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Former world record holder Powell given 18-month ban

ESPN staff
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Asafa Powell can run again in December this year © Getty Images
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A Jamaican disciplinary panel on Thursday banned former 100 metres world record holder Asafa Powell from athletics for 18 months after he tested positive for a banned stimulant last June.

In the sprinting powerhouse's capital of Kingston, a three-member panel of the Jamaica Anti-Doping Commission said its decision was unanimous.

"In all the circumstances, Mr Powell was found to be negligent, and he was at fault," said commission chairman Lennox Gayle, adding that the panel would issue a statement explaining its decision in about a month.

Powell: Ruling is unjust

  • After learning of his 18-month suspension, Asafa Powell released the following statement on his official website:
  • "This ruling is not only unfair, it is patently unjust. Panels such as these, I understood, were assembled to allow athletes who, consciously or unconsciously come into conflict with the rules of sport, a chance at equitable redemption. Unfortunately, this was not the case.
  • "As an athlete, I took a legal supplement - Ephiphany D1. As it turns out, that supplement was contaminated with oxilofrine. My team commissioned two private laboratories that confirmed that oxilofrine was present in the supplements, despite it not being listed as an ingredient on the bottle nor on its website.
  • "I would also like to share that upon realising that the supplement contained oxilofrine my team made contact with both The World Anti-Doping Agency (WADA) and The United States Anti-Doping Agency (USADA) who not only ordered samples of the supplement from the manufacturer, but also tested and confirmed our findings.
  • "The USADA has also since issued a warning on their website for athletes to avoid the product as it contains banned substances.
  • "My team has begun preparations for an appeal to the Court of Arbitration for Sport in Switzerland.
  • "I want to reiterate that I have never knowingly taken any banned substances, I did all the necessary checks before taking Ephiphany D1 and it is my hope that The CAS will prove to be a more open and fair avenue for the review of all the facts in my case; facts and truth that the were not taken into to consideration at my initial hearing."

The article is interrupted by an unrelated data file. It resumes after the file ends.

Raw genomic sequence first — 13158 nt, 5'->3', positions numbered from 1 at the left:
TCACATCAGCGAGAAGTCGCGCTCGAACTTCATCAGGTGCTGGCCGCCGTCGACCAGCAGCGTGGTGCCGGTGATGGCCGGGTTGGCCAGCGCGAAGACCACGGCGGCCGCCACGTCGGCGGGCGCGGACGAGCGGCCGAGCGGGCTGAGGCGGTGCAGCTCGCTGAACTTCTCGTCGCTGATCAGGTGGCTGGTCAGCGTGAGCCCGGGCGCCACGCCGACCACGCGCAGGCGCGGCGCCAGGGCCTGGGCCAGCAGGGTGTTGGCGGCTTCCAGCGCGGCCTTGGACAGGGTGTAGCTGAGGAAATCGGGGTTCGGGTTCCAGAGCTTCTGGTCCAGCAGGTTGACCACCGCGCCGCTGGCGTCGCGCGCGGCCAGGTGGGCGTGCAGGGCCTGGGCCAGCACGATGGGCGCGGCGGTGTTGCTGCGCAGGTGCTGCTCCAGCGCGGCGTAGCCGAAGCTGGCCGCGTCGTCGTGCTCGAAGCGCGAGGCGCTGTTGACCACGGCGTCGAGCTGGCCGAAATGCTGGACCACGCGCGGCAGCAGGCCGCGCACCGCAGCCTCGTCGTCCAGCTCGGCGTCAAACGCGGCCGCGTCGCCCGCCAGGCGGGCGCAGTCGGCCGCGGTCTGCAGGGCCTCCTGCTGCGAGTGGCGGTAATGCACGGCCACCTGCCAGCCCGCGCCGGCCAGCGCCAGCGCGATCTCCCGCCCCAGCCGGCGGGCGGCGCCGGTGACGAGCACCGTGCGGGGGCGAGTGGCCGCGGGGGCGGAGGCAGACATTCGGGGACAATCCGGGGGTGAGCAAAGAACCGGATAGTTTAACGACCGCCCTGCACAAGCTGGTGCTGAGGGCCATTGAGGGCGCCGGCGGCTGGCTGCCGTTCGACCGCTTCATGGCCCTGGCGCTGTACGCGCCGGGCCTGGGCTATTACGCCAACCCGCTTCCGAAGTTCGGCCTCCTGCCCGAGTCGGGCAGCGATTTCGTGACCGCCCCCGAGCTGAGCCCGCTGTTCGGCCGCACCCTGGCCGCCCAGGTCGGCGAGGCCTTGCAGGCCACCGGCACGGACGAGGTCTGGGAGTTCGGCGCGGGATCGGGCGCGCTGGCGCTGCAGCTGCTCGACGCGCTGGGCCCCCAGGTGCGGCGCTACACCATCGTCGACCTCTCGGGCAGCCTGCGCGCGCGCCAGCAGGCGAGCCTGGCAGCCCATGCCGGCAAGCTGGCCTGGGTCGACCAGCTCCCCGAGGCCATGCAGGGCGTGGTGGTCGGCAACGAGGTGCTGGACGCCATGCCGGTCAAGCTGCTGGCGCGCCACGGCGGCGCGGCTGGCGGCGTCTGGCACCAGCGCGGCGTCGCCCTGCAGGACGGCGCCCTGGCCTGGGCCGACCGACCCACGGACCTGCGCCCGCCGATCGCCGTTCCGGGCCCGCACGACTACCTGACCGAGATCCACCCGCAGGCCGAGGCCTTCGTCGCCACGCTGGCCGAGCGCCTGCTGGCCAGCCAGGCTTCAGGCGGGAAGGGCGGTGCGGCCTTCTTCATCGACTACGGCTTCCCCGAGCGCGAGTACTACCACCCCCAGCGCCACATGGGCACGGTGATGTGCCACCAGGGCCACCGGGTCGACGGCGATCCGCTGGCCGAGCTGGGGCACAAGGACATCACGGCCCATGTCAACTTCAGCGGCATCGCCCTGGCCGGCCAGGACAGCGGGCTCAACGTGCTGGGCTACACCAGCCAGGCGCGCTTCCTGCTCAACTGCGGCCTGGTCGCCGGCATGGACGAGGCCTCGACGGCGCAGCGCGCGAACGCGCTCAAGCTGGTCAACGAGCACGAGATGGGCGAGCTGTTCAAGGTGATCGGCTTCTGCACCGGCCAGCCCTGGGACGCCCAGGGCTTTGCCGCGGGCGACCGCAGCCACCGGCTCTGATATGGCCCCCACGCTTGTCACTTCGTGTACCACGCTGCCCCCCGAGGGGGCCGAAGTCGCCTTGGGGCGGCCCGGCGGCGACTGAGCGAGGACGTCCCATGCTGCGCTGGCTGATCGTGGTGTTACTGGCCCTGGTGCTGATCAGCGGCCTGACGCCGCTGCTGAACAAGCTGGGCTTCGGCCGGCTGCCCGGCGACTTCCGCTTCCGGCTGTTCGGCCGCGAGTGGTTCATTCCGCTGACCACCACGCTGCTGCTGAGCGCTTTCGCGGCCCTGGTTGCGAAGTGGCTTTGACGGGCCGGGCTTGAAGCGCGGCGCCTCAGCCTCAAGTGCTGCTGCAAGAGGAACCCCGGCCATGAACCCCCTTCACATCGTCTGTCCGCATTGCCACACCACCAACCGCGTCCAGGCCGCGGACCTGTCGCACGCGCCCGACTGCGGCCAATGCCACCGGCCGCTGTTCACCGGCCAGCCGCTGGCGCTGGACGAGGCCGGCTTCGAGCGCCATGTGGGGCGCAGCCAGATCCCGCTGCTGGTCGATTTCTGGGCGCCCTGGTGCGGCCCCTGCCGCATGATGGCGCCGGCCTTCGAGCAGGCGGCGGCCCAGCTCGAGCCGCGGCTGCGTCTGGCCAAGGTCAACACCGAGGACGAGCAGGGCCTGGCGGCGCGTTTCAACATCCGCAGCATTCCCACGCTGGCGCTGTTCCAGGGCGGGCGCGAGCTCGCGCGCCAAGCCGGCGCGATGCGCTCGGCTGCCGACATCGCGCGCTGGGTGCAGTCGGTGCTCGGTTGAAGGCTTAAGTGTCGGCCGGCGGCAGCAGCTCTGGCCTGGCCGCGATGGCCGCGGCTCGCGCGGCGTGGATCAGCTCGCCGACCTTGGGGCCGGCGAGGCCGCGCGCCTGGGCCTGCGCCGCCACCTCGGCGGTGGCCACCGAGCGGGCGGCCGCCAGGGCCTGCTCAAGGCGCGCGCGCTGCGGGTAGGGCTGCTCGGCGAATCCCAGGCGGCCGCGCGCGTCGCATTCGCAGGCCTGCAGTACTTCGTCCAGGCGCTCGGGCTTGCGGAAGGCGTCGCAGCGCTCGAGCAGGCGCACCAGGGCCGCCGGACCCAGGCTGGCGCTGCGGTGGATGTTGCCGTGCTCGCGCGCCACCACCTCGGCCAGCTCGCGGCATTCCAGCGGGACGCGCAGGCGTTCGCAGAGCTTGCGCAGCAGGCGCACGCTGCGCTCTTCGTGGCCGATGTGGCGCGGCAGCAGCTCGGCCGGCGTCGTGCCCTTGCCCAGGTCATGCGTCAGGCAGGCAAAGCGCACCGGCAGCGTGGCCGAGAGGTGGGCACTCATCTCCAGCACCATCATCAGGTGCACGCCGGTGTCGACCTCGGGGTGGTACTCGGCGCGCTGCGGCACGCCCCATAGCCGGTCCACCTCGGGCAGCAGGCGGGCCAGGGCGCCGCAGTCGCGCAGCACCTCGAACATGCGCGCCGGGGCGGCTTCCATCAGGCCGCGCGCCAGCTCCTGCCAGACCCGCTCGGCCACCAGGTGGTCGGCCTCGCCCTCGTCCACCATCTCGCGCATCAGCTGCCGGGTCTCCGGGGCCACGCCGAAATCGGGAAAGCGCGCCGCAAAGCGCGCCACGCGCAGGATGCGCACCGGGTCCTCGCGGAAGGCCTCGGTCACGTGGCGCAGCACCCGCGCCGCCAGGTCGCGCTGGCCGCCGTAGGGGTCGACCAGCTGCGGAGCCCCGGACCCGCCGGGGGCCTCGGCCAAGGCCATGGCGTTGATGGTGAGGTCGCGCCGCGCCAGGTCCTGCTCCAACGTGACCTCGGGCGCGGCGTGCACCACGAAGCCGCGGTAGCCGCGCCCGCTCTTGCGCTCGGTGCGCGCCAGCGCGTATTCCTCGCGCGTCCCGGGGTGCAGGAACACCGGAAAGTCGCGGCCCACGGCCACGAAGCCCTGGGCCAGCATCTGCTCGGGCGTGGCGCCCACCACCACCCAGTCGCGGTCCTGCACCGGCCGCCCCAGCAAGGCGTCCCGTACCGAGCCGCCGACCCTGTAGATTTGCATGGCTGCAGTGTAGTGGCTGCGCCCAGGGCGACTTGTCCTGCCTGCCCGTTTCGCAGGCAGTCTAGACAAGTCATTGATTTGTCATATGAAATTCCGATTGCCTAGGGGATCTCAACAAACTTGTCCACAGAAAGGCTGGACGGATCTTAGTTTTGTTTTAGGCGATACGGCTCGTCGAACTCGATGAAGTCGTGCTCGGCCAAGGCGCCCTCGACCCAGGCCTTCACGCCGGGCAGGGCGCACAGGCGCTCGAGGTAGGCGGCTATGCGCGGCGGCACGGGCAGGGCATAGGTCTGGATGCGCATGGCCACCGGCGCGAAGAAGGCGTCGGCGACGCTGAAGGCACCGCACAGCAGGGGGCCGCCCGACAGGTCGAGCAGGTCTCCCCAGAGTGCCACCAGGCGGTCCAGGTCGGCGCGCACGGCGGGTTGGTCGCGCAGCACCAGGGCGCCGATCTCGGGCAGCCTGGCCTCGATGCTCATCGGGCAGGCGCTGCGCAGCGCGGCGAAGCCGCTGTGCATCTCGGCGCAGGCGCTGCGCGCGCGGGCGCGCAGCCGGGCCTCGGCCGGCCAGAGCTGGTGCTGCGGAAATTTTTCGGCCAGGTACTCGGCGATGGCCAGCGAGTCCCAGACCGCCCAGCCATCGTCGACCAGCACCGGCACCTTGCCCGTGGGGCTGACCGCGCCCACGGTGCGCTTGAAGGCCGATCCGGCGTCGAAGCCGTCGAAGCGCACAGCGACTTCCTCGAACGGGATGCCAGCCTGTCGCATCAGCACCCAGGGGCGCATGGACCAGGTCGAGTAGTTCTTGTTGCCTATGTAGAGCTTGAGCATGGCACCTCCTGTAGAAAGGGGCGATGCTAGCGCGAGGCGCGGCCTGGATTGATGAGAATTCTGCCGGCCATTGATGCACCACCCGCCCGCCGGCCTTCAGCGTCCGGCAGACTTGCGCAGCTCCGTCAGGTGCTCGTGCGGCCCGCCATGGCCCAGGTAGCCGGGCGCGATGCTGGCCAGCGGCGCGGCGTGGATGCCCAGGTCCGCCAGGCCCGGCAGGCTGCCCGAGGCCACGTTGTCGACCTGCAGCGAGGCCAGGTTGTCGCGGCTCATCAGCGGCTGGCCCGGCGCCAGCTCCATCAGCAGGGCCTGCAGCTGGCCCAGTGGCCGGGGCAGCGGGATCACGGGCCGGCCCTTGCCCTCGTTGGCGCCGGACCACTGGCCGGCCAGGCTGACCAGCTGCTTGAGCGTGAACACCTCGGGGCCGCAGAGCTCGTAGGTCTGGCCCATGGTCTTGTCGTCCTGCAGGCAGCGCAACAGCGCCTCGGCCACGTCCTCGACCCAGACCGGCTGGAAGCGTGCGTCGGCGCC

Powell's ban begins from the date of his sample collection on June 21 2013 during national trials for the world championships. That means he is eligible to return to competition on December 20 this year.

The 31-year-old sprinter tested positive for banned stimulant oxilofrone at Jamaica's national trials last June. He'd been suspended from competition since his doping case was disclosed in July. Once the top sprinter on the track, Powell lowered the world record in the 100m to 9.74 seconds in 2008 before being eclipsed by countryman Usain Bolt.

Like former team-mate Sherone Simpson, a three-time Olympic medalist who tested positive for the same stimulant at the national trials in June, Powell had placed the blame on a newly-hired trainer who provided the two athletes with supplements.

When Powell's positive doping test came to light in July, he said he was "reeling from this genuinely surprising result." He denied ever being a "cheat."

During hearings earlier this year, Powell testified that he received nine supplements from Canadian physiotherapist Christopher Xuereb, including one called "Epiphany D1," which lab tests later found to contain oxilofrone. Powell said he started taking the capsules in early June after he and a friend researched the supplement for up to six hours online and found no prohibited substances.

But Xuereb has said he never gave Powell or Simpson any performance-enhancing drugs and only purchased major brand vitamins. In July, he asserted to The Associated Press that both athletes were looking for a scapegoat.

On the morning of the Jamaican trials, Powell said he took four capsules of Epiphany D1 at Xuereb's suggestion after previously taking two each morning. Powell ended up finishing in seventh place and failed to qualify for the world championships.

The sprinter, who turned professional in 2002, raised eyebrows during his testimony in January when he said he was not acquainted with doping control rules. He also testified that he did not tell a doping control officer about all the new supplements he had been ingesting, only listing three on his declaration form, because he could not remember their names amid the excitement of the Jamaican trials.

On Tuesday, Powell's former team-mate Simpson was banned until December 20 after testing positive for oxilofrone. Her 18-month ban also began from the sample collection date at Jamaica's national trials. She will appeal to the Court of Arbitration for Sport (CAS).

The Jamaican disciplinary panel on Tuesday also issued a two-year ban for Olympic discus thrower Allison Randall, who is suspended until June 2015.

Earlier this year, Jamaican sprinter Veronica Campbell-Brown was cleared of doping on appeal by CAS. The full reasons for the three-time Olympic gold medalist's exoneration have not yet been released, but CAS said the ruling was based on faulty sample collection.

This article originally appeared on ESPN.com

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